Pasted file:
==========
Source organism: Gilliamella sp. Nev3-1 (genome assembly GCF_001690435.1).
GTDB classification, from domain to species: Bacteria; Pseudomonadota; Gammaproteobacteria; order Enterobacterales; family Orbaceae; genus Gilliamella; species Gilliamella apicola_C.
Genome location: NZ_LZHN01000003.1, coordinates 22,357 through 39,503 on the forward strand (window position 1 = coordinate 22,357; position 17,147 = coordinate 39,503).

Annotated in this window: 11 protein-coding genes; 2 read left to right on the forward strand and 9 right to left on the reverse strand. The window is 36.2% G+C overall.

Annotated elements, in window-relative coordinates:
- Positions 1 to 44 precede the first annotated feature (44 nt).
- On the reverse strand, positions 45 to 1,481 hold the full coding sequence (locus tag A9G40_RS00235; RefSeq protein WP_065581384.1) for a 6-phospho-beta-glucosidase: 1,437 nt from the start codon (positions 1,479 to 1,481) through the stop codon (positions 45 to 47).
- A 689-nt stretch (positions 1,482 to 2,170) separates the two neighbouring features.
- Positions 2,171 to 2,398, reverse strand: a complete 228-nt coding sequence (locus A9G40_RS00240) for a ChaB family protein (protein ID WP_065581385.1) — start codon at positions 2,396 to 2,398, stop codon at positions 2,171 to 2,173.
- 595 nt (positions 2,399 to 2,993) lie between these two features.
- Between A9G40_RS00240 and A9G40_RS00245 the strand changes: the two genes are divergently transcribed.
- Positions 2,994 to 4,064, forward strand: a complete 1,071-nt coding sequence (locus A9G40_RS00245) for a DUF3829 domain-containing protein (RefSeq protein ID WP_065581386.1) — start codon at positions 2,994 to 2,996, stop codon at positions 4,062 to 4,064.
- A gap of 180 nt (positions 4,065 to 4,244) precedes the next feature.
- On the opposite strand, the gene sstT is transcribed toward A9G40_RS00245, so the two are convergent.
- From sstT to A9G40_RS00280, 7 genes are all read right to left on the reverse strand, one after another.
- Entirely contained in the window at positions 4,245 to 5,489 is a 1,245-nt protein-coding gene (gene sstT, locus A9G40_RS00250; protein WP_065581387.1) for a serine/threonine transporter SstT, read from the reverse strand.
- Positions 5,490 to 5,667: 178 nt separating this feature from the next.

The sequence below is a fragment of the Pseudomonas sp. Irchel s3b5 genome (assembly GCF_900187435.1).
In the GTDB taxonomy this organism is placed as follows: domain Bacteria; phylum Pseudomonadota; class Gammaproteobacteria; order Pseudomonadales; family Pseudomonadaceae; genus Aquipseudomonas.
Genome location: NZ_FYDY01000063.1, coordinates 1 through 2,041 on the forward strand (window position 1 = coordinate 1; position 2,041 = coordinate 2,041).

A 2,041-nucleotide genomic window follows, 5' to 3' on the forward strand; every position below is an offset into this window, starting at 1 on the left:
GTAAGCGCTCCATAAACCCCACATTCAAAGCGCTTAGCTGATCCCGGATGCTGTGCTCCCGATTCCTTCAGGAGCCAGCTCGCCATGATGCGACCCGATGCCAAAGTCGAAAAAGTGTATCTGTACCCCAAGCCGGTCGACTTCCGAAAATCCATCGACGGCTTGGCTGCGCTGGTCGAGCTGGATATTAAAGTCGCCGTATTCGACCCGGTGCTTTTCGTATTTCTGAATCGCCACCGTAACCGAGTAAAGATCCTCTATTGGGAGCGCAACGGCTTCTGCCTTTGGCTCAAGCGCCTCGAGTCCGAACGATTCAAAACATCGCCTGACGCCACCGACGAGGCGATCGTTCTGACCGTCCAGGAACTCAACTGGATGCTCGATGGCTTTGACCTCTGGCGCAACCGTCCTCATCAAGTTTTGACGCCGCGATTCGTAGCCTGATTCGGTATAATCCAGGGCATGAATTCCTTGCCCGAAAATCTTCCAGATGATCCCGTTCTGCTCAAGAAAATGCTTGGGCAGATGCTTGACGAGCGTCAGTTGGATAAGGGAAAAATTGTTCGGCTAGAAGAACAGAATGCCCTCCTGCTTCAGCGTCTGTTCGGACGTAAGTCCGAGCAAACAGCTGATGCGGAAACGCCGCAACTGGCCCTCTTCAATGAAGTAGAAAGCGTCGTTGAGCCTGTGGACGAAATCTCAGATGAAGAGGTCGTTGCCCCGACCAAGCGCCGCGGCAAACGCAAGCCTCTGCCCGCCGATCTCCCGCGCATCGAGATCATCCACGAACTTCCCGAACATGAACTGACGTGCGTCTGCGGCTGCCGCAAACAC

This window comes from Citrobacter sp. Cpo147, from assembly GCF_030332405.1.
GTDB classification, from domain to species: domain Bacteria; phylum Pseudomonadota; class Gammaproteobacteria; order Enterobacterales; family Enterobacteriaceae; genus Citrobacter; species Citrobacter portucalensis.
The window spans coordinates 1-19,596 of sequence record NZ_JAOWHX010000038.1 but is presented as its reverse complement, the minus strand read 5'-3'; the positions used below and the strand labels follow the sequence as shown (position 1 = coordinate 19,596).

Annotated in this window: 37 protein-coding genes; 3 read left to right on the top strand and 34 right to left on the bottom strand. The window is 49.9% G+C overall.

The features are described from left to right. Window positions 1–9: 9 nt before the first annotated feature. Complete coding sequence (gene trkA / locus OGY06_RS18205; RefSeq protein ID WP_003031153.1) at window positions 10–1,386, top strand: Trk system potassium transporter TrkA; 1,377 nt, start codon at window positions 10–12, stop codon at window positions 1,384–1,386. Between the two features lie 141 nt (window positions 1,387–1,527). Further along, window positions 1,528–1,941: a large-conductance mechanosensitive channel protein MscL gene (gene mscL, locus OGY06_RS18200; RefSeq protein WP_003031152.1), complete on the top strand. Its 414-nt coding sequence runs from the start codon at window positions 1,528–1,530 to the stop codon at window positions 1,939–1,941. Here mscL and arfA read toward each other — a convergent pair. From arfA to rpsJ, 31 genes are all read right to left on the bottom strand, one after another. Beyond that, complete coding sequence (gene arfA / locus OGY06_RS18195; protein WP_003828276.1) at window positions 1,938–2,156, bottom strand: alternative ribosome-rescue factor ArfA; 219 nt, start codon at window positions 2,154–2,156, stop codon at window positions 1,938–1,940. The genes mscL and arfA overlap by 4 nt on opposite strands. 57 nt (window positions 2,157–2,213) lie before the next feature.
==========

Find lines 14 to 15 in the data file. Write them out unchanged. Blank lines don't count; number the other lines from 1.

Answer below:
- On the opposite strand, the gene sstT is transcribed toward A9G40_RS00245, so the two are convergent.
- From sstT to A9G40_RS00280, 7 genes are all read right to left on the reverse strand, one after another.